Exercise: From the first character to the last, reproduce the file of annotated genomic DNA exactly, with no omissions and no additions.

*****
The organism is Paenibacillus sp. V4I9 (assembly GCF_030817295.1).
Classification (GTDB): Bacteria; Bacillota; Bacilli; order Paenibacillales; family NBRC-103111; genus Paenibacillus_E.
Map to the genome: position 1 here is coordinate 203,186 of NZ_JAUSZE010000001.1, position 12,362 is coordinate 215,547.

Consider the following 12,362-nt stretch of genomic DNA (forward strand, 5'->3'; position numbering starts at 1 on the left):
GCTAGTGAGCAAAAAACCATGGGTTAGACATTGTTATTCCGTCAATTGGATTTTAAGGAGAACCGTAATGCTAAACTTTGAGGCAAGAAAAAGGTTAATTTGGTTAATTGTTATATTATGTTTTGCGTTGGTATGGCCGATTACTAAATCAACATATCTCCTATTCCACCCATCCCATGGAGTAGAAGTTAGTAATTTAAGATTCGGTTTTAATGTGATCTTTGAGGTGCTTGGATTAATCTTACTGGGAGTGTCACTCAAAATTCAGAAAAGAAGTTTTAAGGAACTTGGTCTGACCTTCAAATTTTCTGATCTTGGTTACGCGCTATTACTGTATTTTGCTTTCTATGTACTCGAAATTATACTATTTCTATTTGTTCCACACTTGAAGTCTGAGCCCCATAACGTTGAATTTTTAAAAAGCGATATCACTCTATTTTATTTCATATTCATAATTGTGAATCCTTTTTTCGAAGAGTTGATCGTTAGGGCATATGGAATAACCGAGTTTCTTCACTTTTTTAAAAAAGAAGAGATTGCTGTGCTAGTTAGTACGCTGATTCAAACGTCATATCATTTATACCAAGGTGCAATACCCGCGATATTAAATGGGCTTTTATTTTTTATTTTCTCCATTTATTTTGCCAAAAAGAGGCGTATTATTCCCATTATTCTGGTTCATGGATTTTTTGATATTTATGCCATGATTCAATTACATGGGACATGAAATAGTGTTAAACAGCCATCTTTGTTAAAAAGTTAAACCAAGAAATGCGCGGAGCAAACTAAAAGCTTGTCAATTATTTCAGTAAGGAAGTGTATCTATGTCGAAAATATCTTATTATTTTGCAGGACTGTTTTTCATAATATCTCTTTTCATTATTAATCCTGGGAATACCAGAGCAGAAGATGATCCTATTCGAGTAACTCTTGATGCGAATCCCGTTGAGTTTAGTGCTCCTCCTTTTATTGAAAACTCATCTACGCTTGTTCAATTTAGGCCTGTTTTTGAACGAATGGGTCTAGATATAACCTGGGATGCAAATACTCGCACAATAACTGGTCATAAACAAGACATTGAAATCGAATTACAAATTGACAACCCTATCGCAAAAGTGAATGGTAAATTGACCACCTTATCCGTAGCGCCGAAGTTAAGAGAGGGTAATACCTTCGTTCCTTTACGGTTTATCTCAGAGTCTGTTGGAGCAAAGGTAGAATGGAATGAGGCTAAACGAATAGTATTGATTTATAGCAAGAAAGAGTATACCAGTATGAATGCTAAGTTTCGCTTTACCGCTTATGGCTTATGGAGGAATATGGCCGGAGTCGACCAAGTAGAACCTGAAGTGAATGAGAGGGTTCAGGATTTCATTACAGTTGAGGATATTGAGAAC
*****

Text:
The organism is Paenibacillus sp. V4I9 (assembly GCF_030817295.1).
Classification (GTDB): Bacteria; Bacillota; Bacilli; order Paenibacillales; family NBRC-103111; genus Paenibacillus_E.
Map to the genome: position 1 here is coordinate 203,186 of NZ_JAUSZE010000001.1, position 12,362 is coordinate 215,547.

Consider the following 12,362-nt stretch of genomic DNA (forward strand, 5'->3'; position numbering starts at 1 on the left):
GCTAGTGAGCAAAAAACCATGGGTTAGACATTGTTATTCCGTCAATTGGATTTTAAGGAGAACCGTAATGCTAAACTTTGAGGCAAGAAAAAGGTTAATTTGGTTAATTGTTATATTATGTTTTGCGTTGGTATGGCCGATTACTAAATCAACATATCTCCTATTCCACCCATCCCATGGAGTAGAAGTTAGTAATTTAAGATTCGGTTTTAATGTGATCTTTGAGGTGCTTGGATTAATCTTACTGGGAGTGTCACTCAAAATTCAGAAAAGAAGTTTTAAGGAACTTGGTCTGACCTTCAAATTTTCTGATCTTGGTTACGCGCTATTACTGTATTTTGCTTTCTATGTACTCGAAATTATACTATTTCTATTTGTTCCACACTTGAAGTCTGAGCCCCATAACGTTGAATTTTTAAAAAGCGATATCACTCTATTTTATTTCATATTCATAATTGTGAATCCTTTTTTCGAAGAGTTGATCGTTAGGGCATATGGAATAACCGAGTTTCTTCACTTTTTTAAAAAAGAAGAGATTGCTGTGCTAGTTAGTACGCTGATTCAAACGTCATATCATTTATACCAAGGTGCAATACCCGCGATATTAAATGGGCTTTTATTTTTTATTTTCTCCATTTATTTTGCCAAAAAGAGGCGTATTATTCCCATTATTCTGGTTCATGGATTTTTTGATATTTATGCCATGATTCAATTACATGGGACATGAAATAGTGTTAAACAGCCATCTTTGTTAAAAAGTTAAACCAAGAAATGCGCGGAGCAAACTAAAAGCTTGTCAATTATTTCAGTAAGGAAGTGTATCTATGTCGAAAATATCTTATTATTTTGCAGGACTGTTTTTCATAATATCTCTTTTCATTATTAATCCTGGGAATACCAGAGCAGAAGATGATCCTATTCGAGTAACTCTTGATGCGAATCCCGTTGAGTTTAGTGCTCCTCCTTTTATTGAAAACTCATCTACGCTTGTTCAATTTAGGCCTGTTTTTGAACGAATGGGTCTAGATATAACCTGGGATGCAAATACTCGCACAATAACTGGTCATAAACAAGACATTGAAATCGAATTACAAATTGACAACCCTATCGCAAAAGTGAATGGTAAATTGACCACCTTATCCGTAGCGCCGAAGTTAAGAGAGGGTAATACCTTCGTTCCTTTACGGTTTATCTCAGAGTCTGTTGGAGCAAAGGTAGAATGGAATGAGGCTAAACGAATAGTATTGATTTATAGCAAGAAAGAGTATACCAGTATGAATGCTAAGTTTCGCTTTACCGCTTATGGCTTATGGAGGAATATGGCCGGAGTCGACCAAGTAGAACCTGAAGTGAATGAGAGGGTTCAGGATTTCATTACAGTTGAGGATATTGAGAAC